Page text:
HDMI cables buying guide

HDMI cables buying guide

Stuck finding the correct AV cables for your TV or cinema set up? You probably realise you need HDMI cables but are slightly confused by the sheer amount of options available. Don’t worry we’ll cover all you need to know in this HDMI cables buying guide.


We’ll start with the basic features of HDMI cables and why there are a few different versions, including the latest, HDMI 2.1a. Once you’re comfortable with these ideas, we’ll move on to answer some more practical questions.


So if you wonder if you need special 4k HDMI cables, what length is correct, or if brand matters, we have answers! By the end of this HDMI cables buying guide, you’ll know what you need to connect your AV equipment together in minutes!



How did we get to HDMI – A brief history

As a kid, the cable of choice was the SCART lead. They were big and bulk but standardised the way signals were passed by equipment. Before the SCART, different manufacturers offer various sockets and cables depending on the country. Talk about a confusing mess of cables!


While SCART was a step in the right direction, it was designed to transmit analogue standard-definition content. As part of the digital transformation that happened in the early 2000s, HDMI and DisplayPort standards were introduced.


HDMI is now the standard connection for AV equipment as it can handle high-definition content (such as 4k and 8k) and multi-channel audio. Since being introduced, various HDMI versions have been released, including the current 2.1a version.



HDMI versions and compatibility

As you now have a clearer idea of what HDMI is and how it came to be. Let’s look at the various versions released over the years. Thankfully, each new HDMI version is backwards-compatible with older versions, so you don’t have to worry much about compatibility issues.


So, your older and brand newer HDMI equipped components still work together. However, their capabilities will be limited to the oldest supported HDMI version. If your TV uses HDMI 2.1, but your Blu-ray player doesn’t, you’ll want to upgrade that component to 2.1.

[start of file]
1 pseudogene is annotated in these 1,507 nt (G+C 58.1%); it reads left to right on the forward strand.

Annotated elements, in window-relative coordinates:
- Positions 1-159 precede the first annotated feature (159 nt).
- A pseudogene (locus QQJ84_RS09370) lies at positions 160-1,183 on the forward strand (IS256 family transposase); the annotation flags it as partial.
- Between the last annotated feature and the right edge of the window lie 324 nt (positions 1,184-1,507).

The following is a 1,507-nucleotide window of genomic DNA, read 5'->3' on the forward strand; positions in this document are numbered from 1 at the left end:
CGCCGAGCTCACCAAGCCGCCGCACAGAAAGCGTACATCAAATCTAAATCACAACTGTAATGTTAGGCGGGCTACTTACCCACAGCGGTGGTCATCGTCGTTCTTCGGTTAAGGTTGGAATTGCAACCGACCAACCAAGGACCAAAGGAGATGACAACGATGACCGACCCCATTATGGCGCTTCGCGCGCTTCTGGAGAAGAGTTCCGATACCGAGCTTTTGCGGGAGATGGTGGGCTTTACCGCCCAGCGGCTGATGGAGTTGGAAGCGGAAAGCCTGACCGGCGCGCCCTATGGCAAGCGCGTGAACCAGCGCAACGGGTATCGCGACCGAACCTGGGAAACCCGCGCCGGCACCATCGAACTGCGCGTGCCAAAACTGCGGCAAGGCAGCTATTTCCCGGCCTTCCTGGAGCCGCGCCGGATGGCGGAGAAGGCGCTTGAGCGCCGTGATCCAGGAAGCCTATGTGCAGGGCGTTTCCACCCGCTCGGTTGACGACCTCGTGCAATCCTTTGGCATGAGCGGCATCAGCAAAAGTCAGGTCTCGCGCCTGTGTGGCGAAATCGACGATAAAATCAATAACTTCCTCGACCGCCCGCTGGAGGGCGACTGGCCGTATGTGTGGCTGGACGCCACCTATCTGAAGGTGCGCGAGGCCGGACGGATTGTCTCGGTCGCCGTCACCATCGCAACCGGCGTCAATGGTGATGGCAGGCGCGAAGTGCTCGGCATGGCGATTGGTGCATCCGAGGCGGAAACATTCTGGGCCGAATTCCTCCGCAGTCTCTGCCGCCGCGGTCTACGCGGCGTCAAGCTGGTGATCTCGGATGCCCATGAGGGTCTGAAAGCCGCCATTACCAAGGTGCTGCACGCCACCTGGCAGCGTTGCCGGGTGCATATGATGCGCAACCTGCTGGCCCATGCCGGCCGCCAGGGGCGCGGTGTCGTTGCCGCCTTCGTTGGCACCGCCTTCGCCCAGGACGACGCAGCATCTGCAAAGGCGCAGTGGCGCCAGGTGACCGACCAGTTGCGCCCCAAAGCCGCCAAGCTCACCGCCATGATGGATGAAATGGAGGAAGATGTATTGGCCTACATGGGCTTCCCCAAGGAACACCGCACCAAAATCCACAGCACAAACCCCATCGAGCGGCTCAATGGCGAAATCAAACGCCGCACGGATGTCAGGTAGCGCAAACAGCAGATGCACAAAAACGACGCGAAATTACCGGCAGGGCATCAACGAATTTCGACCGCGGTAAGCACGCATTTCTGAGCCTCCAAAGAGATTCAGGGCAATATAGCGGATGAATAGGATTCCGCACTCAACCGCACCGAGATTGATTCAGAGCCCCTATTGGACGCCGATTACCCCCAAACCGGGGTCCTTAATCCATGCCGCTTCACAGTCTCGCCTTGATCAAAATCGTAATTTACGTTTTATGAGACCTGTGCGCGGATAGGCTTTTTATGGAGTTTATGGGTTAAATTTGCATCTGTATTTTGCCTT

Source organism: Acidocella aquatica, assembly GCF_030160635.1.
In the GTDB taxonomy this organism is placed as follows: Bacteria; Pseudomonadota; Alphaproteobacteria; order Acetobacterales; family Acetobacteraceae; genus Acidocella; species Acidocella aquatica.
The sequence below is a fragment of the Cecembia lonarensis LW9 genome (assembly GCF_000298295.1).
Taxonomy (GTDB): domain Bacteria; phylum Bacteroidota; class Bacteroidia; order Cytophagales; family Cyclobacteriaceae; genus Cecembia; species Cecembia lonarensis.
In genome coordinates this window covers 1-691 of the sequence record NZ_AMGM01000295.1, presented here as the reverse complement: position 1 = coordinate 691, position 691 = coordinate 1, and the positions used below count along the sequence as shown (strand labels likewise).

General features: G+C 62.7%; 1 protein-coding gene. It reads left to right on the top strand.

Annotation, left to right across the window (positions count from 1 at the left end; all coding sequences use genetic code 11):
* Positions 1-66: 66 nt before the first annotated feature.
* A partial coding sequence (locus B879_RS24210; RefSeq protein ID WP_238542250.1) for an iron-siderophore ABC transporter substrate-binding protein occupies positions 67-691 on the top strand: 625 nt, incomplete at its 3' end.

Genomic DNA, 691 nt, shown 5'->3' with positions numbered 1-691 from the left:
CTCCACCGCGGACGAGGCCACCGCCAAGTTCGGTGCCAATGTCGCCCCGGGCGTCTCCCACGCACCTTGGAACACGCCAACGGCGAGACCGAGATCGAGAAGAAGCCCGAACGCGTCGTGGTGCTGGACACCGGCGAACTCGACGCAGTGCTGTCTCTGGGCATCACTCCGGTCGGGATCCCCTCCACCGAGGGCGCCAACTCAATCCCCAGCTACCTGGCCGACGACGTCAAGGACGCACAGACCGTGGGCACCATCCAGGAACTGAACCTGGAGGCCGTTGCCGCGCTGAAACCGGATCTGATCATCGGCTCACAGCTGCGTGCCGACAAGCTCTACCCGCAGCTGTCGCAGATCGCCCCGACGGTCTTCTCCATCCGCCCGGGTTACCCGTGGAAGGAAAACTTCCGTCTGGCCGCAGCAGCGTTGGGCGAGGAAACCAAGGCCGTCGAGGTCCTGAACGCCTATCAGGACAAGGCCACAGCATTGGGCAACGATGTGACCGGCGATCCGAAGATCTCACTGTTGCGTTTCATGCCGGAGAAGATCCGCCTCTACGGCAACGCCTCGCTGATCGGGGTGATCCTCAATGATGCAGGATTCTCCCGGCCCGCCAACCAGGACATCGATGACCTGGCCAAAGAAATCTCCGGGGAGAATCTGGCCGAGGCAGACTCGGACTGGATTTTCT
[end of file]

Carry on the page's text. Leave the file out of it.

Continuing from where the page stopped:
Here is a brief overview of some more recent HDMI versions, and the important features they support.


HDMI 1.4

Released in 2009, 1.4 introduced ARC capabilities and support for 4K up to 30Hz.


HDMI 2.0

2013 saw the release of 2.0, which introduced the ability to pass 4K resolution video at 60Hz.


HDMI 2.0a

In 2015 2.0a saw a small update that added support for HDR video.


HDMI 2.0b

The 2016 update added support for the HLG (Hybrid Log Gamma) HDR format.


HDMI 2.1

In 2017, the standard was updated with a huge increase in bandwidth capability to support higher video resolutions and refresh rates, including 8K at 60Hz and 4K at 120Hz. It also adds eARC capabilities.


Ultra high-speed HDMI cables let you take advantage of all the features of HDMI 2.1, including 8K video, eARC, and faster refresh rates.



A single cable for high-quality audio and video

HDMI supports high-resolution video and multi-channel audio through a single-cable connection. The newer HDMI versions offer more advanced capabilities than the older versions. However, you can still connect newer TVs to older AV components and vice versa.


The most recent HDMI versions support 4K UHD video resolution and up to 32 channels of audio. HDMI 2.1 is the latest version. It enables streaming of advanced surround sound formats like Dolby Atmos and DTS:X and supports both 4k and 8K video.



hdmi cable guide



Able to transmit content in HD, 4K, and 8K

Most of us are comfortable with 1080p or HD content. 4k is becoming more widely available and is still the highest resolution for Blu-ray and streaming video content. You’ll see the 4k badge on more TVs and AV components than ever before.


As technology doesn’t stand still, manufacturers have invented 8k, which offers even more picture detail and colour contrast. However, very little content is available in 8k and it seems it will stay that way for a few years to come as we’re yet to fully adopt 4k.


The new PS5 and Xbox Series X game consoles support 8K. And yet we can only find proof of one game being released in native 8K, with no further announcements.



What is HDMI ARC?

Most TVs, receivers, and soundbars manufactured in the past ten years support HDMI ARC (Audio Return Channel). ARC lets you get video and sound through a single HDMI cable. Otherwise, you’ll need an optical cable to pass audio from your TV, even if your TV supports ARC.


Learn more with our introduction to: What is HDMI ARC.



eARC takes audio up a gear!